Interview: Maxine Peake on Ireland, Run & Jump and acting
“FILM locations in Ireland just take your breath away. I thought we had stunning scenery in the north of England but the southwest of Ireland was something else. I absolutely adored working there, it was such a wonderful time.”
Maxine Peake is in fine form as we chat.
The highly-acclaimed English actress is very much a woman in demand but recently made time after filming the BBC drama, Silk to talk about her experiences in Ireland working on her powerful new offering Run And Jump.
The film tells the story of an Irish family whose father (played by Edward MacLiam) has suffered a brain injury after a stroke.
His wife Venetia (Peake) is struggling to keep the family afloat when an American doctor (played by Will Forte) comes to observe his recovery. It had its Irish premiere at last month’s Galway Film Fleadh where it took the Best Film Award.
It was filmed in Co. Kerry and had the Oscar-nominated Steph Green as director. Peake says she was won over by the prospect of working in Ireland and admits to having been “blown away” by the script.
“The protagonist was a woman keeping the family together,” she said. “It was unsentimental and it felt real. I could identify with Venetia and the film had a real joy to it.
“On paper I guess it could have been depressing in other people’s hands, but what Steph Green did with it brought the joy out. Steph was really hands-on and it was a privilege to work with someone so passionate about a project. She had confidence in it from start to finish and that rubbed off on everyone.”
There can be no mistaking Peake’s northern English tones, so just how did she master the Irish accent for the role?
She continued: “I was worried about getting crucified over my accent, but we talked it through beforehand. We had a backstory for Venetia that she was born in Ireland and had moved to Manchester at a young age. Then when she met her husband she moved back home.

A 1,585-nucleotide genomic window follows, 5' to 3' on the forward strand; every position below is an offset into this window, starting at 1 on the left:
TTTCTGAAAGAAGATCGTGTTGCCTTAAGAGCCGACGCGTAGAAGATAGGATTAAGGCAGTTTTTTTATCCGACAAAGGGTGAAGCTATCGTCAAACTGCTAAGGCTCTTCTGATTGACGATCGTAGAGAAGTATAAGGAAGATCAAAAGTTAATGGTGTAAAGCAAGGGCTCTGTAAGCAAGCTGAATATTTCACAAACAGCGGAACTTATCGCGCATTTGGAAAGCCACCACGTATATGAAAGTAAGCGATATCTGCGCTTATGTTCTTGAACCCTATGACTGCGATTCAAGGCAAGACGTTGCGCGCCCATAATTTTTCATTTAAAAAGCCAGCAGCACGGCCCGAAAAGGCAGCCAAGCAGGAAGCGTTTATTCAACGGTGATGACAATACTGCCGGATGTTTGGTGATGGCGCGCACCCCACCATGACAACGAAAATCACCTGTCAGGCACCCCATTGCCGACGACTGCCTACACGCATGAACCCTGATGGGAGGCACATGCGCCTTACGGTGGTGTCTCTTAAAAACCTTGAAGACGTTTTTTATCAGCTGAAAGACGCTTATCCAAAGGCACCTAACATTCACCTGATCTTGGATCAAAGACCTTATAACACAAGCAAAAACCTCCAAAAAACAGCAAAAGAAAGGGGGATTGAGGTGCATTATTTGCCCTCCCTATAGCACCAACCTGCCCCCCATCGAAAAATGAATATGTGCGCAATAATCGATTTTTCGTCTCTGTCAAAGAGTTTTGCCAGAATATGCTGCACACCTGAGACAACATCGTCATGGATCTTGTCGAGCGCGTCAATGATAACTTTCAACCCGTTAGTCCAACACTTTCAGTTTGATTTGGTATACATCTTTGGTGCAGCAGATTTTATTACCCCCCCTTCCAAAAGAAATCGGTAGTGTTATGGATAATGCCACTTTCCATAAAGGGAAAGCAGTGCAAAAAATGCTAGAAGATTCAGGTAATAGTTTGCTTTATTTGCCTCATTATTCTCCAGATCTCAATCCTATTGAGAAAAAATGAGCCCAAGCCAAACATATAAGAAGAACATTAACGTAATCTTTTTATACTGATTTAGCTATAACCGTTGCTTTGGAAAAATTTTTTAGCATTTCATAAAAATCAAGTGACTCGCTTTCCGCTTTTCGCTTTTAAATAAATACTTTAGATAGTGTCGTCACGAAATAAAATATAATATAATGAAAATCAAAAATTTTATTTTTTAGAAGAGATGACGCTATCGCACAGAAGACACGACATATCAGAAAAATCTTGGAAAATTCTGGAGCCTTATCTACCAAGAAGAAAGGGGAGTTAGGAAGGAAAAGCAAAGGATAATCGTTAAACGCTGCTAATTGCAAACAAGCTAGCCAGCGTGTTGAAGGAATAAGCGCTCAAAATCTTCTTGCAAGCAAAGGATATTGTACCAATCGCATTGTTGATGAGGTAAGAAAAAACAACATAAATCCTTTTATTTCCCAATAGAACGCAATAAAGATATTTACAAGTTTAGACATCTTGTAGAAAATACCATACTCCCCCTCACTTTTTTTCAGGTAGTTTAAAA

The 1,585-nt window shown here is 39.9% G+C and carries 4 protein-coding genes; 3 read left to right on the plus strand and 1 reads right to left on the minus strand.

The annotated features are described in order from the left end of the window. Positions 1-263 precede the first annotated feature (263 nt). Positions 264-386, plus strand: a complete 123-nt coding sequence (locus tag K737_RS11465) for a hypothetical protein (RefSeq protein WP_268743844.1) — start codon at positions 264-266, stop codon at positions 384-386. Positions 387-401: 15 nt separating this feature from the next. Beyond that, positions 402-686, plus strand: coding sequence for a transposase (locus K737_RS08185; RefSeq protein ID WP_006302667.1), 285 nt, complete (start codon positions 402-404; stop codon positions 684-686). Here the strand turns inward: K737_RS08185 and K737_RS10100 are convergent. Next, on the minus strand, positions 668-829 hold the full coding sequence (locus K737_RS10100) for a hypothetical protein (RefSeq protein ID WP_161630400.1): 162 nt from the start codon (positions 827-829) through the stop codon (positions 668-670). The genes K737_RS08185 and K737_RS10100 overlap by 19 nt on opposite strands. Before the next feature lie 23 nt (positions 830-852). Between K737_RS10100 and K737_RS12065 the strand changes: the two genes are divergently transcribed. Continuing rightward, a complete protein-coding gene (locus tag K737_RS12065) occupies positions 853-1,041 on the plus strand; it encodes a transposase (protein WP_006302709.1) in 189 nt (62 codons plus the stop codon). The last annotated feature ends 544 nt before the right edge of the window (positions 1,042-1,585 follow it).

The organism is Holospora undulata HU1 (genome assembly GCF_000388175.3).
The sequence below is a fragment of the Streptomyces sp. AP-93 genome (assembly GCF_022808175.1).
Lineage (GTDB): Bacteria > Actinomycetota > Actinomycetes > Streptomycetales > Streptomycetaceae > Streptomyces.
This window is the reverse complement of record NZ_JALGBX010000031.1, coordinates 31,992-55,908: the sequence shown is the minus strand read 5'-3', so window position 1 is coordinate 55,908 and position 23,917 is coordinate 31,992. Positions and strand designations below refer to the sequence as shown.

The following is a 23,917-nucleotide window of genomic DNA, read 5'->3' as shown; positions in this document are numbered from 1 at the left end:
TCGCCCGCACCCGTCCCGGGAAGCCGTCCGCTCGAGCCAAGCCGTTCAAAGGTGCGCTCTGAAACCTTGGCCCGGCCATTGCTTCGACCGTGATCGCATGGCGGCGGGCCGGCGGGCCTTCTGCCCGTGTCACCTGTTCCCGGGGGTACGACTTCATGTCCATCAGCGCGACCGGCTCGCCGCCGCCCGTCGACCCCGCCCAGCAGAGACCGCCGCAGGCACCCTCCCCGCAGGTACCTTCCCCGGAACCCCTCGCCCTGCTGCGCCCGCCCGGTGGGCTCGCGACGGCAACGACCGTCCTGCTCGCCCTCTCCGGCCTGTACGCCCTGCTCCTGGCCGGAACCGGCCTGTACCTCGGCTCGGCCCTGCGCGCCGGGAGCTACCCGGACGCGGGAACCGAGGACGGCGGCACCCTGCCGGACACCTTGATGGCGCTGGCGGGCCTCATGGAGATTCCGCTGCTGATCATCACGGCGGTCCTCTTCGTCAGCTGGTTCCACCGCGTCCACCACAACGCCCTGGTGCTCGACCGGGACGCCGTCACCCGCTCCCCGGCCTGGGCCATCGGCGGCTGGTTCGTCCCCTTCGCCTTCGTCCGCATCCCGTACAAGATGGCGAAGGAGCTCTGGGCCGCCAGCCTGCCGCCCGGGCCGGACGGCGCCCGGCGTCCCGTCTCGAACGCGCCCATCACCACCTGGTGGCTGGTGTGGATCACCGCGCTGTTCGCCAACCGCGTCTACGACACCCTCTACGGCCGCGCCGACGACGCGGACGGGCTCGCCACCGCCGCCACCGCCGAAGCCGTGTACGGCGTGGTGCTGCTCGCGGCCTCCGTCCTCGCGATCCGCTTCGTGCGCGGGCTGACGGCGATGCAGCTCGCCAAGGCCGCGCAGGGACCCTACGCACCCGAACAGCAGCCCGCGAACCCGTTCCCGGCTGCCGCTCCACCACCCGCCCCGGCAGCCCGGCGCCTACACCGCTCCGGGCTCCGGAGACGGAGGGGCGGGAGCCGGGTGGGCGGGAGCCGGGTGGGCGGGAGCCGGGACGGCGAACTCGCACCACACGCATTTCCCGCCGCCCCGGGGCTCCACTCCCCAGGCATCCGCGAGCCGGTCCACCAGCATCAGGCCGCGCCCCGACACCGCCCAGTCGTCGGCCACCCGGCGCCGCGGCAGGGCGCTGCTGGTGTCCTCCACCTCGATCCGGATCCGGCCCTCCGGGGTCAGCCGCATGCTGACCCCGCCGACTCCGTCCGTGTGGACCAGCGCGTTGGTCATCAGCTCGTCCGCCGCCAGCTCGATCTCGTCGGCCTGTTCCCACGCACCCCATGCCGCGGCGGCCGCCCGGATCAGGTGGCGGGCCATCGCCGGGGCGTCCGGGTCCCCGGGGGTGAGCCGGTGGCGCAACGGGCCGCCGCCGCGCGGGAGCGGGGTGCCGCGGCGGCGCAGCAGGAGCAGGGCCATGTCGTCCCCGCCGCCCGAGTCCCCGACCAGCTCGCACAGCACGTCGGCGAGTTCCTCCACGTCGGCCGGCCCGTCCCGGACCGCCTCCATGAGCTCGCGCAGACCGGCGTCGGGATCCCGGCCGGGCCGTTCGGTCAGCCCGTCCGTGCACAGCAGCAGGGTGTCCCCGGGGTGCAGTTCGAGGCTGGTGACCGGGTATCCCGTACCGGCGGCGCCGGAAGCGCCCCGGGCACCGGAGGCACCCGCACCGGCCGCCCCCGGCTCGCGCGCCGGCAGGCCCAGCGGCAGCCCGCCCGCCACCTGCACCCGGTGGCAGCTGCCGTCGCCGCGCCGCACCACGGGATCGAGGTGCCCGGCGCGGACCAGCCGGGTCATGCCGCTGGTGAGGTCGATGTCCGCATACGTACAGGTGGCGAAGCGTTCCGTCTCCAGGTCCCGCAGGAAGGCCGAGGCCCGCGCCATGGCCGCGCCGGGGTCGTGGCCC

“So she slipped slightly into this Irish accent. The hybrid Irish accent fascinated me. It’s so contagious and beautiful that you can’t help but pick it up. You get the lilt and the tune, it’s infectious.
“Venetia was a bit of a loner, but came to Ireland and felt she really was back at home. I’m nervous about what Irish people will think when they hear my accent!”
Peake’s onscreen husband was played by MacLiam, who she describes as “fantastic to be around”.
She added: “Edward was focused and dedicated, he was just lovely to work with. He took the film seriously, but not himself. The role he was playing meant that he had a very difficult task, but he got his head down and did it with no fuss. I was full of admiration for him.”
Peake says that the more time she spent around Irish people working on the film the more she realised that the Irish are “natural actors”.
She said: “There’s something about the Irish character that lends itself to acting, possibly more than anything else. It’s the history of storytelling, the language, it’s so rich. And there’s a whole lot of young talent coming through.
“Daniel Day-Lewis is just the tip of the iceberg. There is some amazing Irish talent coming through. The Irish have a definite gift. I often think anyone from Ireland could be an actor, it’s like a second nature.”
Her work on Run And Jump was her first proper experience of spending any length of time in Ireland and she is determined to get back soon.
“It was brilliant. To my shame, I had only ever been to Ireland once before for a friend’s wedding and that was my whole experience of Ireland. I absolutely loved it.
“I found than the Irish can talk even more than (English) Northerners! It was a real experience and I can see why people completely fall in love with the place. It’s magical and it’s mystical.”
Peake started her career with a minor role in Victoria Wood’s Dinner Ladies and then moved into more serious characters with Shameless before recent TV drama successes like Silk and the World War 1 period drama, The Village.
She didn’t get to work with Pauline McLynn in Shameless because she had left by the time McLynn arrived, something she regrets.
“Pauline is a fantastic actress and she was brilliant in Shameless. She has done some amazing things and of course ‘Mrs Doyle’ is one of the best characters in comedy ever!”
Peake was once described in an interview as “low maintenance” and it’s obvious this is a description she is proud of.
“Oh don’t get me wrong… I can stomp my feet when I need to! But I don’t know where this ‘dreaming actor’ type comes from. I was brought up to not make a fuss, not to show off and just to get on with it.
“But I think some actors can make a fuss. Acting is a fantastic job and it is essential. We need entertainment. It’s just about getting the job done, get in and get on with it. You are one cog in a big machine. I like the team aspect of it.”
So what career advice would she give any young person hoping to start out in the world of film and television?
“Ha! Maybe look at somebody else’s career and not mine! All I can say is that if you love it enough it will happen. Stick in there, by the skin of your teeth. It’s a game and it’s about staying power. It’s about being able to take it on the chin.
“It’s a business and yes there is an element of self-promotion to it, it is called showbusiness after all. But to youngsters I would say ‘hang on in there’. Take the creative criticism and throw everything else away.”